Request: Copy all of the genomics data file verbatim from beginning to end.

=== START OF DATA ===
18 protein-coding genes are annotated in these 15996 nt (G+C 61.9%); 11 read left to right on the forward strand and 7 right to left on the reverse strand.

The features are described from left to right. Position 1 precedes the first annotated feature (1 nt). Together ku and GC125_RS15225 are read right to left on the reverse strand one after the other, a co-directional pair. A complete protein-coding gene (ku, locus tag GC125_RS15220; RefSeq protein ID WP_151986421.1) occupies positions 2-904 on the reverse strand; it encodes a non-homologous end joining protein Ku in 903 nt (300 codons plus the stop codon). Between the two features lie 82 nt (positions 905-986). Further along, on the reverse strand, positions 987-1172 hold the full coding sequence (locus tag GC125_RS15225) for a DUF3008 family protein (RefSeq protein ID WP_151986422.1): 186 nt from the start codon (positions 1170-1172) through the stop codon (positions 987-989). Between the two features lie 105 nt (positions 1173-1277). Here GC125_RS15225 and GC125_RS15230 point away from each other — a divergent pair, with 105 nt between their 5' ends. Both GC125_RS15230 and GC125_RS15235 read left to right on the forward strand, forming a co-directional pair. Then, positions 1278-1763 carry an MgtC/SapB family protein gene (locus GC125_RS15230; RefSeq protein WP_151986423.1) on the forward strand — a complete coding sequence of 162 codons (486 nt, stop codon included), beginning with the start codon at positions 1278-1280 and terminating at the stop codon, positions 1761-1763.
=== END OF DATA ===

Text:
18 protein-coding genes are annotated in these 15996 nt (G+C 61.9%); 11 read left to right on the forward strand and 7 right to left on the reverse strand.

The features are described from left to right. Position 1 precedes the first annotated feature (1 nt). Together ku and GC125_RS15225 are read right to left on the reverse strand one after the other, a co-directional pair. A complete protein-coding gene (ku, locus tag GC125_RS15220; RefSeq protein ID WP_151986421.1) occupies positions 2-904 on the reverse strand; it encodes a non-homologous end joining protein Ku in 903 nt (300 codons plus the stop codon). Between the two features lie 82 nt (positions 905-986). Further along, on the reverse strand, positions 987-1172 hold the full coding sequence (locus tag GC125_RS15225) for a DUF3008 family protein (RefSeq protein ID WP_151986422.1): 186 nt from the start codon (positions 1170-1172) through the stop codon (positions 987-989). Between the two features lie 105 nt (positions 1173-1277). Here GC125_RS15225 and GC125_RS15230 point away from each other — a divergent pair, with 105 nt between their 5' ends. Both GC125_RS15230 and GC125_RS15235 read left to right on the forward strand, forming a co-directional pair. Then, positions 1278-1763 carry an MgtC/SapB family protein gene (locus GC125_RS15230; RefSeq protein WP_151986423.1) on the forward strand — a complete coding sequence of 162 codons (486 nt, stop codon included), beginning with the start codon at positions 1278-1280 and terminating at the stop codon, positions 1761-1763.